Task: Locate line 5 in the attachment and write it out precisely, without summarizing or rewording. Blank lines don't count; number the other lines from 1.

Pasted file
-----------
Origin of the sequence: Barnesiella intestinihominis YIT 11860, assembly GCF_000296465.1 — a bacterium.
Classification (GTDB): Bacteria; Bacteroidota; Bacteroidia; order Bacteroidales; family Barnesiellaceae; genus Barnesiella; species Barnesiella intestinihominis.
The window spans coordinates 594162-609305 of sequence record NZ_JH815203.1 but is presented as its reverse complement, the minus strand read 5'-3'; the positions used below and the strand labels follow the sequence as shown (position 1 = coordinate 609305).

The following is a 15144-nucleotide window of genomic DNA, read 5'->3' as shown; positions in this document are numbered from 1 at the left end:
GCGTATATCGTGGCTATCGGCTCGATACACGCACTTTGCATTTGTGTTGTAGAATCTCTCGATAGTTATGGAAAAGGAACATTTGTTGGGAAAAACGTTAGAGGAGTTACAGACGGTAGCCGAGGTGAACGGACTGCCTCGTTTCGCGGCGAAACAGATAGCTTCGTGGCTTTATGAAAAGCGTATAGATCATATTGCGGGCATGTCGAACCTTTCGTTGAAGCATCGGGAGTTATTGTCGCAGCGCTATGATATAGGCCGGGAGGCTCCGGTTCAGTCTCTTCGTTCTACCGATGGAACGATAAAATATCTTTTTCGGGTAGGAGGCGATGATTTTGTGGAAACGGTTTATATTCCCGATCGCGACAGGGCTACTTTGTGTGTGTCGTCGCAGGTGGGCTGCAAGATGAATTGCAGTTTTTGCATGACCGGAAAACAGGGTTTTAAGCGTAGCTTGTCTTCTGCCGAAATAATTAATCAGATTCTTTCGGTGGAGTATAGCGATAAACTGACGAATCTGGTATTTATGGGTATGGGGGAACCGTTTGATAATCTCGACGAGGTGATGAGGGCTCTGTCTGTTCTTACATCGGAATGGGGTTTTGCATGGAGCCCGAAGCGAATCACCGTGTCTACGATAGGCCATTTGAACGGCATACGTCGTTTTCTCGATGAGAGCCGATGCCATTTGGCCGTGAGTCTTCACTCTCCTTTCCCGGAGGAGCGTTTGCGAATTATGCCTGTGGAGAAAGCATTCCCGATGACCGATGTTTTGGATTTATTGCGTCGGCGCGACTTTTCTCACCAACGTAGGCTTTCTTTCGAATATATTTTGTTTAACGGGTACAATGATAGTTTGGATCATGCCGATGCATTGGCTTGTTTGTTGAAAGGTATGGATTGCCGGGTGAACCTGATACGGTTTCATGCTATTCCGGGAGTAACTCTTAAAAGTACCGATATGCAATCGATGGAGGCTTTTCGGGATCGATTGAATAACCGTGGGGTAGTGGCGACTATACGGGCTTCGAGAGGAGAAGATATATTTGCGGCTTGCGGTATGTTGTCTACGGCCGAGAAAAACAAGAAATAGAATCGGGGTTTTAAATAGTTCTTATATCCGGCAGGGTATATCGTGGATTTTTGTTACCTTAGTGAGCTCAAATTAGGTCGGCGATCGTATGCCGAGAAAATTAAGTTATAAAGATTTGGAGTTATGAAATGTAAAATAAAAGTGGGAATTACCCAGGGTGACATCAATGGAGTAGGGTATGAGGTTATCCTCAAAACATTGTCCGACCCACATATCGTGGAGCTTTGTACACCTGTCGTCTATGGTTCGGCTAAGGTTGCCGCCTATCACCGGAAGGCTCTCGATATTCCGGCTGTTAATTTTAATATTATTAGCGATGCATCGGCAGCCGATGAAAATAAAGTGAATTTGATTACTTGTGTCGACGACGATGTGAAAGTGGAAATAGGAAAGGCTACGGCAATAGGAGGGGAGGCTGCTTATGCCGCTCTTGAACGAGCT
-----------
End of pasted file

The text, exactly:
GCGTATATCGTGGCTATCGGCTCGATACACGCACTTTGCATTTGTGTTGTAGAATCTCTCGATAGTTATGGAAAAGGAACATTTGTTGGGAAAAACGTTAGAGGAGTTACAGACGGTAGCCGAGGTGAACGGACTGCCTCGTTTCGCGGCGAAACAGATAGCTTCGTGGCTTTATGAAAAGCGTATAGATCATATTGCGGGCATGTCGAACCTTTCGTTGAAGCATCGGGAGTTATTGTCGCAGCGCTATGATATAGGCCGGGAGGCTCCGGTTCAGTCTCTTCGTTCTACCGATGGAACGATAAAATATCTTTTTCGGGTAGGAGGCGATGATTTTGTGGAAACGGTTTATATTCCCGATCGCGACAGGGCTACTTTGTGTGTGTCGTCGCAGGTGGGCTGCAAGATGAATTGCAGTTTTTGCATGACCGGAAAACAGGGTTTTAAGCGTAGCTTGTCTTCTGCCGAAATAATTAATCAGATTCTTTCGGTGGAGTATAGCGATAAACTGACGAATCTGGTATTTATGGGTATGGGGGAACCGTTTGATAATCTCGACGAGGTGATGAGGGCTCTGTCTGTTCTTACATCGGAATGGGGTTTTGCATGGAGCCCGAAGCGAATCACCGTGTCTACGATAGGCCATTTGAACGGCATACGTCGTTTTCTCGATGAGAGCCGATGCCATTTGGCCGTGAGTCTTCACTCTCCTTTCCCGGAGGAGCGTTTGCGAATTATGCCTGTGGAGAAAGCATTCCCGATGACCGATGTTTTGGATTTATTGCGTCGGCGCGACTTTTCTCACCAACGTAGGCTTTCTTTCGAATATATTTTGTTTAACGGGTACAATGATAGTTTGGATCATGCCGATGCATTGGCTTGTTTGTTGAAAGGTATGGATTGCCGGGTGAACCTGATACGGTTTCATGCTATTCCGGGAGTAACTCTTAAAAGTACCGATATGCAATCGATGGAGGCTTTTCGGGATCGATTGAATAACCGTGGGGTAGTGGCGACTATACGGGCTTCGAGAGGAGAAGATATATTTGCGGCTTGCGGTATGTTGTCTACGGCCGAGAAAAACAAGAAATAGAATCGGGGTTTTAAATAGTTCTTATATCCGGCAGGGTATATCGTGGATTTTTGTTACCTTAGTGAGCTCAAATTAGGTCGGCGATCGTATGCCGAGAAAATTAAGTTATAAAGATTTGGAGTTATGAAATGTAAAATAAAAGTGGGAATTACCCAGGGTGACATCAATGGAGTAGGGTATGAGGTTATCCTCAAAACATTGTCCGACCCACATATCGTGGAGCTTTGTACACCTGTCGTCTATGGTTCGGCTAAGGTTGCCGCCTATCACCGGAAGGCTCTCGATATTCCGGCTGTTAATTTTAATATTATTAGCGATGCATCGGCAGCCGATGAAAATAAAGTGAATTTGATTACTTGTGTCGACGACGATGTGAAAGTGGAAATAGGAAAGGCTACGGCAATAGGAGGGGAGGCTGCTTATGCCGCTCTTGAACGAGCT